In a concrete-block building, behind a barbed-wire fence that used to guard the Defense Intelligence College, officials from the Pentagon and General Services Administration are scurrying to get ready for the 50th inauguration of an American president.

Since spring, uniformed members of the Armed Forces Inaugural Committee (AFIC) have been working side-by-side with civilians from the GSA to position support staff and prepare office space for the more than 500 employes and volunteers expected to work for the Presidential Inaugural Committee.

The privately funded Presidential Inaugural Committee won't spring to life until Nov. 7, the morning after the election. It is responsible for the events other than the inaugural ceremony itself -- the receptions, parade and the balls. The ceremony is handled by the congressional Joint Committee on the Inaugural.

The AFIC, meanwhile, is responsible for running the inaugural command post, advising the Presidential Inaugural Committee and shepherding the more than 8,000 soldiers who will participate in the inaugural activities. Its job includes organizing the 1,200 soldiers who will form a cordon along the inaugural parade route, coordinating intelligence gathering, providing medical facilities and designating personal ushers for dignitaries.

"The military role is traditional," said Brig. Gen. William A. Roosma, deputy chairman of the committee. "We've grown from a very small Washington celebration to a worldwide one. For a democracy, this truly portrays the peaceful orderly transition of power." The military officers view their participation as appropriate since the inauguration, in effect, is also the installation of their commander in chief.

The GSA's job is to set up the offices and provide the telephones and supplies to keep them running for three months.

"The dimensions of the actual inaugural events remain up to the winner," said Ted Leininger, deputy regional public buildings commissioner, who is working on his fourth inaugural. "What we have here is the physical framework for an inaugural committee to operate."

The inaugural committee's headquarters on the Anacostia River were supposed to have been razed last spring, until the GSA discovered it had no place to put the offices. Now the old intelligence college has been stocked with refurbished wooden desks culled from GSA's furniture stockpile.

Each desk comes with a chair, telephone, pen and pencil, note pad, calendar and wastebasket. Other furnishings, including bookcases and additional chairs, will be provided as needed. But equipment such as typewriters and photocopying machines will have to be purchased with private funds.

Roosma said that the AFIC has been working with the GSA to prepare a list of activities that the Presidential Inaugural Committee can choose from, including such options as fireworks displays and moonlight cruises on the Potomac River.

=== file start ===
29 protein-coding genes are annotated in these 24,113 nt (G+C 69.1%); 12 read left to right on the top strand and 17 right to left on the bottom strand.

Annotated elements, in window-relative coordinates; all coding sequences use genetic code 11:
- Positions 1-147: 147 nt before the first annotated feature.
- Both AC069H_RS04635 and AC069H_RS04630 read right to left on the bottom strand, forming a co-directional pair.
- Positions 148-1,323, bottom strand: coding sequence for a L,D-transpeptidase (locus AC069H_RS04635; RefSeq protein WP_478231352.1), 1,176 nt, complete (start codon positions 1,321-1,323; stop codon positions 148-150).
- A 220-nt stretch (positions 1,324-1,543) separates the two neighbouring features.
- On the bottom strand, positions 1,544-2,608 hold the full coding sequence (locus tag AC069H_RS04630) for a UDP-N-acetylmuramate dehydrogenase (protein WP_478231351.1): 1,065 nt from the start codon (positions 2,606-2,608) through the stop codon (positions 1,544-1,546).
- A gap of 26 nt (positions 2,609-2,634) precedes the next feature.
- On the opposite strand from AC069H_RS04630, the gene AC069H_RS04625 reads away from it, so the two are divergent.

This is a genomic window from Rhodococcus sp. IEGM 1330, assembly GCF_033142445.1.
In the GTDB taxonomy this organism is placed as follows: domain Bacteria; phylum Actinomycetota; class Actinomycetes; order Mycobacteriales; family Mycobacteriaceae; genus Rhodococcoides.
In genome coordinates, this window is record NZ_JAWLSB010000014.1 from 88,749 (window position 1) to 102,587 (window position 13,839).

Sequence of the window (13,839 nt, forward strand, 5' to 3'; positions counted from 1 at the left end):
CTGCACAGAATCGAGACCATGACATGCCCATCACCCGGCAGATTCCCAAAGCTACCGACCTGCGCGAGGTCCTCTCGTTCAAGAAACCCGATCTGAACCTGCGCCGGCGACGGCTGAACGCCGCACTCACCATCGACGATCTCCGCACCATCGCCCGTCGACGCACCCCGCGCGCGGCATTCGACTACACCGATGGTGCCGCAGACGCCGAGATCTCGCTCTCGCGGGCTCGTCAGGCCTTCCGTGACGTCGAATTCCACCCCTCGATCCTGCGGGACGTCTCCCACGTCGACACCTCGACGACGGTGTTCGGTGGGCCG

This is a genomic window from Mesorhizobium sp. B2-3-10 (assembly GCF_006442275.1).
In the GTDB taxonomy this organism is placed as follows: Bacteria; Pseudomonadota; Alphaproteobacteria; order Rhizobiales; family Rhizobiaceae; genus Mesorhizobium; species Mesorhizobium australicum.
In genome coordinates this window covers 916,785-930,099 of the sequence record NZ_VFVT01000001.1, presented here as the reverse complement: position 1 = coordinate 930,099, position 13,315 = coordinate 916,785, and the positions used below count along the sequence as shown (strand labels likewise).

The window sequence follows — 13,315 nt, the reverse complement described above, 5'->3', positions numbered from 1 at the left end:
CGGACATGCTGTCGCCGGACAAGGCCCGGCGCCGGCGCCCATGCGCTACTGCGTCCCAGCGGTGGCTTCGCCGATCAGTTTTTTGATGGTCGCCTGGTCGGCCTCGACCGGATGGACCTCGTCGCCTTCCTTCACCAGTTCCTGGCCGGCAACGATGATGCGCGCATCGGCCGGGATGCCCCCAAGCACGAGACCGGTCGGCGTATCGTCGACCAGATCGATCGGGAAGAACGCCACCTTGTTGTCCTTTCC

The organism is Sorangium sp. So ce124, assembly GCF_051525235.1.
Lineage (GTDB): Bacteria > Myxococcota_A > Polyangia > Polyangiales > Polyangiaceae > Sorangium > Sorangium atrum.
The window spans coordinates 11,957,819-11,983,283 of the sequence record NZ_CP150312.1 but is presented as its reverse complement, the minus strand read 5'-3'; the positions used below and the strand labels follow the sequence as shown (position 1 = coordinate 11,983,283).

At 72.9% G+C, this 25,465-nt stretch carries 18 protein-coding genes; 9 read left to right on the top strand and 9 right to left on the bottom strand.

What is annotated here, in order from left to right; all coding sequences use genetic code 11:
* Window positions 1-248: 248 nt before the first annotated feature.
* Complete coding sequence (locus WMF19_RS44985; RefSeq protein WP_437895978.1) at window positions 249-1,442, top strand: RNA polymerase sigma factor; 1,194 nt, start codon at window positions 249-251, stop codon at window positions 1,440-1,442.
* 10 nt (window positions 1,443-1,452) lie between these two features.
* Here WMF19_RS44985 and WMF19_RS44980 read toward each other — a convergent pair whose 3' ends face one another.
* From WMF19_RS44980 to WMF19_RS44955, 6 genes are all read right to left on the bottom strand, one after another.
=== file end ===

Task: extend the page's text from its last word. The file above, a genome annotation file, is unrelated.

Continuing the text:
"Too often," he said, "we've repeated the same mistake . . . that we had made before." To eliminate "the problem of reinventing the wheel" in the future, Roosma said, AFIC is preparing a multivolume planning guide for inaugural activities, based on the 1985 event.

Representatives of both President Reagan and Democratic candidate Walter F. Mondale have visited the compound and viewed a slide show on the services that will be available. Leininger said White House officials have indicated that if Reagan is reelected, his supporters would not try to outdo their efforts in 1981, when the inaugural events cost $16.3 million, a record.

"They said they'd scale it down," Leininger said. "But we don't know yet what that means." As for the Democrats, he said they "have never gone overboard on inaugurals."

After the 1981 event, Sen. William Proxmire (D-Wis.) asked the General Accounting Office to determine whether the Defense Department had wasted money on its preparations.The auditors questioned whether DOD had the statutory authority to provide military chauffeurs for some inaugural guests and to billet nonmilitary participants in local military installations, among other things. The GAO recommended legislation to clarify the lines of authority, but so far no legislation has been passed.

Roosma said this time the activities will "be as extensive as in the past, but we're being much more cost-conscious."

Officially, the federal share of the activities is expected to cost just over $2 million -- DOD says it will spend about $550,000, while the GSA has a special $1.5 million appropriation. But GSA bills everything to the special account, while DOD covers salaries from other accounts.

"We're far better organized than we were in 1980-81," said Col. Michael A. Dickerson, director of public affairs for AFIC, who is now working on his sixth inaugural. He said the difficulties usually crop up on short notice, such as when President Carter decided to walk from the U.S. Capitol to the White House in 1977, creating new security problems, or when demonstrators threatened to disrupt the parade planned for President Nixon in 1969.

The parade usually presents the most problems to the AFIC. It may have to bus dozens of marching units from the the AFIC headquarters to Capitol Hill, move floats from the Washington Navy Yard and horses with equestrian groups from stables at Rosecroft Race Track.

But the biggest threat, Dickerson said, is always the weather.

Organizers still look back with pride at John F. Kennedy's inauguration in 1961, when they cleared eight inches of snow from the parade route in time for the festivities. Inaugural planners figure they would need 1,000 dump trucks if that much snow fell next January -- and they're still trying to find them.